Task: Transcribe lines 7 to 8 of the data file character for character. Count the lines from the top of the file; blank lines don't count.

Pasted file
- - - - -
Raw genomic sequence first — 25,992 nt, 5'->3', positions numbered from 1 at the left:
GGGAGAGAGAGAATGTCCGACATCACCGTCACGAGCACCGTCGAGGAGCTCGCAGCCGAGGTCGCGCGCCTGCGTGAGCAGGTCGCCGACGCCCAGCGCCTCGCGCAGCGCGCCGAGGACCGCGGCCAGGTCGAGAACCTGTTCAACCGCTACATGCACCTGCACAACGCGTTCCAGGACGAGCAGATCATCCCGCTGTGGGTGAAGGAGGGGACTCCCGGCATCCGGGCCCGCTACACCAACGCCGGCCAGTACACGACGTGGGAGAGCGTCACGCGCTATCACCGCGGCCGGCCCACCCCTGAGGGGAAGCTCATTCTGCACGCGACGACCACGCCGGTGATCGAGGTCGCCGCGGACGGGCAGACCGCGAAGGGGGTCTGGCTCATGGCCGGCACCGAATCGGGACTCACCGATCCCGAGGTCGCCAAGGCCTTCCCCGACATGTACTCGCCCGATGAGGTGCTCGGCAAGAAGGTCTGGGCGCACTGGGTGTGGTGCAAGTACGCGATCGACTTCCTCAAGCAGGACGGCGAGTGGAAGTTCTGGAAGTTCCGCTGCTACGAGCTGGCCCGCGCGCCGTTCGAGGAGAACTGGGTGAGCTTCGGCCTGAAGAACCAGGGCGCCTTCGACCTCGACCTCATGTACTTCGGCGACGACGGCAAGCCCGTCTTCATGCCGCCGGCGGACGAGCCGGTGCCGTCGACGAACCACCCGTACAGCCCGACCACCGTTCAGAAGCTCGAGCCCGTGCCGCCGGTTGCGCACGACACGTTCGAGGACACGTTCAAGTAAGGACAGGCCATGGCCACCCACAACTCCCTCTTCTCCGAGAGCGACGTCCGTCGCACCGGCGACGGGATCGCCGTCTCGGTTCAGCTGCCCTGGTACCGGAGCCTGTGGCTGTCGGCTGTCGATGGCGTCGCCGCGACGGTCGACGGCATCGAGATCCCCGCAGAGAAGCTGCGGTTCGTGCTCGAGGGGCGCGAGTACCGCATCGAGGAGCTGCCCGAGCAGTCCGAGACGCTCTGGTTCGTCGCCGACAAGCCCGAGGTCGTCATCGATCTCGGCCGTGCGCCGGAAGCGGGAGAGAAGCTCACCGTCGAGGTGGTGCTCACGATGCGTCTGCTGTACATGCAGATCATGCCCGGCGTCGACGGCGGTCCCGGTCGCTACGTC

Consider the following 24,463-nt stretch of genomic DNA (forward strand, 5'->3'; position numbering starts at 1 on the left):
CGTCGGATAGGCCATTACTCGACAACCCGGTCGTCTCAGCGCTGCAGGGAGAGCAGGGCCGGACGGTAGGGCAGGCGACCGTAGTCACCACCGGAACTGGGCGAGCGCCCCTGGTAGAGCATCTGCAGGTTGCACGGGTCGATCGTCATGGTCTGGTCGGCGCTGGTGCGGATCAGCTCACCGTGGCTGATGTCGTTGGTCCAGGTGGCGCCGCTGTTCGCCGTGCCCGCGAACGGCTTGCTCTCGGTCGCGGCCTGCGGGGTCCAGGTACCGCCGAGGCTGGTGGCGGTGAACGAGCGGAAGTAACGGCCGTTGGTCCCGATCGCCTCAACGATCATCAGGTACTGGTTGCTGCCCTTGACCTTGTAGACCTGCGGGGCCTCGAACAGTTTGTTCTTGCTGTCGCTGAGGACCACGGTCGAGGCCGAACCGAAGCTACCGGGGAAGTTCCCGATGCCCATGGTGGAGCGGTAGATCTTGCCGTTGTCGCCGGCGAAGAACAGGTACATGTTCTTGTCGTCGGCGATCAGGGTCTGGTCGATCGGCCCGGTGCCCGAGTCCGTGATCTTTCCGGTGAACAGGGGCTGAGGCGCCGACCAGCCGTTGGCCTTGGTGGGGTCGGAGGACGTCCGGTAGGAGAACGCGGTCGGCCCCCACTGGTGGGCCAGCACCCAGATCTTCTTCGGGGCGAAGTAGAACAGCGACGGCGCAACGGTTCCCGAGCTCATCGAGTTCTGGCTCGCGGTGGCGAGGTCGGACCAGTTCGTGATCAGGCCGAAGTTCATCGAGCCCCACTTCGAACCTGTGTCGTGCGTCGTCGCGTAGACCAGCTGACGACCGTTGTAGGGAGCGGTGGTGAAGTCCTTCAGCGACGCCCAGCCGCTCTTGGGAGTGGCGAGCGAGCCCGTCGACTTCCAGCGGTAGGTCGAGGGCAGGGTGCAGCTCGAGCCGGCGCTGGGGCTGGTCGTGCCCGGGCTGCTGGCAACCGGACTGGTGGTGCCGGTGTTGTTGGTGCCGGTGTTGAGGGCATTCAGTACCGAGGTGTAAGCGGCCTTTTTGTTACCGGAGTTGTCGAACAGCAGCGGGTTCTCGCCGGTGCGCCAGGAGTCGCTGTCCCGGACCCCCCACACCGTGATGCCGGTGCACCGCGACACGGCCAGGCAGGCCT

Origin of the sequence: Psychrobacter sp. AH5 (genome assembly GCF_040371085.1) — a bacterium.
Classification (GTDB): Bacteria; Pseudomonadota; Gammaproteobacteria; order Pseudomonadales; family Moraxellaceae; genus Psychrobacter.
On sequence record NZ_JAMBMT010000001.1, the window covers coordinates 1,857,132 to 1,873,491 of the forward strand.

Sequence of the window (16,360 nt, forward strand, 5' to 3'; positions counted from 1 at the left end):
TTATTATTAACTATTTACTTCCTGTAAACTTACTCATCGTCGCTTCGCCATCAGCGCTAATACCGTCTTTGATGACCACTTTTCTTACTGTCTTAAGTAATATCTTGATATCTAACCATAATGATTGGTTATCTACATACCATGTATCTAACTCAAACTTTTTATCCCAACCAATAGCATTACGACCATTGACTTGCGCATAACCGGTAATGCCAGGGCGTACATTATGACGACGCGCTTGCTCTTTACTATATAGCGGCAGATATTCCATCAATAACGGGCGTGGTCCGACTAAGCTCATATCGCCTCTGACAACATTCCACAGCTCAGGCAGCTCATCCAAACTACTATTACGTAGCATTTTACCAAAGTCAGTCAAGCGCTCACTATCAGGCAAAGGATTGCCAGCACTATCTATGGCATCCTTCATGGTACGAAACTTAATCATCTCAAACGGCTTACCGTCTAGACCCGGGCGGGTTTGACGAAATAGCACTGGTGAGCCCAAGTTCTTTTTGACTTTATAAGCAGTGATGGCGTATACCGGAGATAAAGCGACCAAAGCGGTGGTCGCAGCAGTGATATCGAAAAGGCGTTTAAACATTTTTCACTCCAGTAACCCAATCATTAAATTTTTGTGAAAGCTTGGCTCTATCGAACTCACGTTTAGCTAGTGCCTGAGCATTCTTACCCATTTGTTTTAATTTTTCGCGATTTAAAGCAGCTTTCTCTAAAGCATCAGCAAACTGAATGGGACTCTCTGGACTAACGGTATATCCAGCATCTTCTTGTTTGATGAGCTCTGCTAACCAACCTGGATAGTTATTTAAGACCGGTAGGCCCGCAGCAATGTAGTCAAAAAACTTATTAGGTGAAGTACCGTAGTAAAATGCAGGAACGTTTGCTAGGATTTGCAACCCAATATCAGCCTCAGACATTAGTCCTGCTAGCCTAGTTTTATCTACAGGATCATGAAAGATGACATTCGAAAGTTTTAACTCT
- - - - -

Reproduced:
On sequence record NZ_JAMBMT010000001.1, the window covers coordinates 1,857,132 to 1,873,491 of the forward strand.

Sequence of the window (16,360 nt, forward strand, 5' to 3'; positions counted from 1 at the left end):